Julie* used to have heavy periods but around the age of 44/45, she noticed a drastic decrease in her menstrual flow, as it became lighter over time. Now aged, 48, she has a list of other symptoms too, including hair loss, insomnia, hot flashes, headaches and weight gain.
Last year, when Natalie* was 46, she started getting hot flashes and felt prickly and hot for no reason. These symptoms now appear more often.
Sonia*, 49, has always had very regular periods. Since mid-2020, however, her periods have become unpredictable, skipping a month at times, then six or seven months of regular cycles, before becoming irregular for a few months again. Her periods are also shorter now, lasting around three days, when they were at least five days before. And, in the last six months, she has had interrupted sleep too.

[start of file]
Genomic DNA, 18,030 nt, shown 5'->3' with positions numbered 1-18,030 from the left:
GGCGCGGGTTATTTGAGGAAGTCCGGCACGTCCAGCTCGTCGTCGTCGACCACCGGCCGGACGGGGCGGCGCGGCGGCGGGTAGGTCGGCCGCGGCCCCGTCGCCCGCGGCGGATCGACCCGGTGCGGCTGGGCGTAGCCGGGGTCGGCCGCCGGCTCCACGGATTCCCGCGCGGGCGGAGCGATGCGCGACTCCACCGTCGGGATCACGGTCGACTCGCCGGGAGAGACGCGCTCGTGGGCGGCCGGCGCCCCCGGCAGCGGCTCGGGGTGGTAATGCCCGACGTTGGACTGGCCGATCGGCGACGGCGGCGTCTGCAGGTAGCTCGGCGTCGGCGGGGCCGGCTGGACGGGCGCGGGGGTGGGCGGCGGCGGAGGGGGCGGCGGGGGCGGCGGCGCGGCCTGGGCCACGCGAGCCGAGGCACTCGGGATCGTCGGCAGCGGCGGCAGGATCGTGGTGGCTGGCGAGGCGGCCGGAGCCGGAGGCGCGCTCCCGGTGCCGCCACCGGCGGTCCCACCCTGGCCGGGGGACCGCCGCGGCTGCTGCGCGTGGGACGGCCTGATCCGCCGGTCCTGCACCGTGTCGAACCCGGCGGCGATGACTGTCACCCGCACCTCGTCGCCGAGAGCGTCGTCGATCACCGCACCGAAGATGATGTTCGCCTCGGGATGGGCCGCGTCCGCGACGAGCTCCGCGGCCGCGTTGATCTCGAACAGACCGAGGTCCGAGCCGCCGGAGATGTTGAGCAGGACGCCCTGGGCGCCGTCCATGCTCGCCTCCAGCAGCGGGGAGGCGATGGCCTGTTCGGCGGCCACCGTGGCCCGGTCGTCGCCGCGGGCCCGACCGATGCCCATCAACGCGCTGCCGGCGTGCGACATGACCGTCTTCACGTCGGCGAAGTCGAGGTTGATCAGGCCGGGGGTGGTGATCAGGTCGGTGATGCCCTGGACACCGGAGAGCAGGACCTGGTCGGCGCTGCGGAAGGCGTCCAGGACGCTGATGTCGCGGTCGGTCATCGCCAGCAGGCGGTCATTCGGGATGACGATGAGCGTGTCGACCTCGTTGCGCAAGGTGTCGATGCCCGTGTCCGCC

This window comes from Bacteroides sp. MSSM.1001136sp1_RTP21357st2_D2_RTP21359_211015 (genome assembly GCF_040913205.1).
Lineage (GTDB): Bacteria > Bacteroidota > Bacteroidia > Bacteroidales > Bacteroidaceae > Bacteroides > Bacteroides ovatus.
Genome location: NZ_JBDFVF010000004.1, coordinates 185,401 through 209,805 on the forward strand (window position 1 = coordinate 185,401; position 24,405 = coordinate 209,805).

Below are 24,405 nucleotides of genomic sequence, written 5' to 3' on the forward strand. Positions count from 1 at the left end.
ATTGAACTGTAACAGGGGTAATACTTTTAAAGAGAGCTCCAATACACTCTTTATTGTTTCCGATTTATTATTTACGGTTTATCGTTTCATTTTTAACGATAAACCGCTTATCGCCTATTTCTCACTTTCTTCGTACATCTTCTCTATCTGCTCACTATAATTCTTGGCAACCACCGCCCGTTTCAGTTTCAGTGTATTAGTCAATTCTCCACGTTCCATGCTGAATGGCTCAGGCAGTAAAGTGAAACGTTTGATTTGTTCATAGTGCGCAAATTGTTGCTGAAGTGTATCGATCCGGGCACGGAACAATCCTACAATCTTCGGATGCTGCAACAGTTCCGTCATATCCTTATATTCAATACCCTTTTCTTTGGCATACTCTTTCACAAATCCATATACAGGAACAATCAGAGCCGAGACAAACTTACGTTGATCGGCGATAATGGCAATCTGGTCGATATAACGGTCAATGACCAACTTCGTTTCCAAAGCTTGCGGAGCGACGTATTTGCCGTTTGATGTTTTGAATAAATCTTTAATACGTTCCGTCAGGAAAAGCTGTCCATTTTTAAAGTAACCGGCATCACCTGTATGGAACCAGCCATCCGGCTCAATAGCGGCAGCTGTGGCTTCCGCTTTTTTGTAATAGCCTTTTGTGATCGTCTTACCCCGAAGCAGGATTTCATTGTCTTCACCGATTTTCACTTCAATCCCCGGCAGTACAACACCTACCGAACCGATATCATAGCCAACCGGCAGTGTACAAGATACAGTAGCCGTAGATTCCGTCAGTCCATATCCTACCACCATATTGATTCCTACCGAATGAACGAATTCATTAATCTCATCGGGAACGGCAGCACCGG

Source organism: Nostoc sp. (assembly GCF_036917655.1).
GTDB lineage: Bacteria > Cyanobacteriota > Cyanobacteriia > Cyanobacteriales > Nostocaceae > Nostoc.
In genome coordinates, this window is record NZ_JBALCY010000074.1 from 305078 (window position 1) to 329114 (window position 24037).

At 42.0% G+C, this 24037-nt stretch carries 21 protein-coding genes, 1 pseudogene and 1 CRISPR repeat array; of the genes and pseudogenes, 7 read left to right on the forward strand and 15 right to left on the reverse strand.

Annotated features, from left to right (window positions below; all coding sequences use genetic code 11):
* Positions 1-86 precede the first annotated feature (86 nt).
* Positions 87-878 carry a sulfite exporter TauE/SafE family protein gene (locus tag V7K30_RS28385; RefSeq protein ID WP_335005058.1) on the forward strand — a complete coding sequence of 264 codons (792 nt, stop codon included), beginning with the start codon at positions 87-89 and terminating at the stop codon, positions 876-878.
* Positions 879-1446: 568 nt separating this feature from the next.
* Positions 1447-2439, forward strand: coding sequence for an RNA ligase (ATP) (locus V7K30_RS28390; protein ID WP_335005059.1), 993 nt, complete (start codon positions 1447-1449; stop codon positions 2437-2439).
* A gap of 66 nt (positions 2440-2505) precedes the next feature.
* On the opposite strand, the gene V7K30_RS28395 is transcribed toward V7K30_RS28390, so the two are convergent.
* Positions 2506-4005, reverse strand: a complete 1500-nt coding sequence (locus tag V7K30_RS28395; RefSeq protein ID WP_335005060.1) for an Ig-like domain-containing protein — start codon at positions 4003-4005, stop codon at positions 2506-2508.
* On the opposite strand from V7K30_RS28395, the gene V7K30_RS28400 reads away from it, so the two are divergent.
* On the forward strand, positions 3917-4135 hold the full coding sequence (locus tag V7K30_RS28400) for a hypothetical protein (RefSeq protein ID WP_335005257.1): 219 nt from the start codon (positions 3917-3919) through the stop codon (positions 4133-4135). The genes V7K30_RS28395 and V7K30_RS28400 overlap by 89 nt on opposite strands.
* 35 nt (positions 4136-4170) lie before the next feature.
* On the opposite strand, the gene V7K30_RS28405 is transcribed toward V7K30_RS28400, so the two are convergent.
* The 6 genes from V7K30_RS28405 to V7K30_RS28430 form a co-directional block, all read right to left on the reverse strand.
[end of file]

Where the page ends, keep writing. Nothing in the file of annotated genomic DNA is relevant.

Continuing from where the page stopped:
What all these women are going through is perimenopause. We know that menopause is when our periods end but while there has been a lot of mention of the M-word, what happens before that might not be as well-known. The fact is, our periods don’t just come to an abrupt end. It’s not like we wake up one day and realise we’ve hit menopause. The phase leading up to it is known as perimenopause and it can last several years.
Menopause takes place when a woman has no menstrual period for 12 consecutive months. In Singapore, the average age of menopause is 49 years, two years younger than in Western societies. However, it can happen anytime between the ages of 45 to 55.
Perimenopause lasts four to six years on average but it can be as short as one year or as long as 10. Signs of perimenopause usually appear in our mid to late 40s. Once a woman reaches menopause, she is then post-menopausal. The bad news is, symptoms experienced during perimenopause could still continue for a few years after your periods have stopped.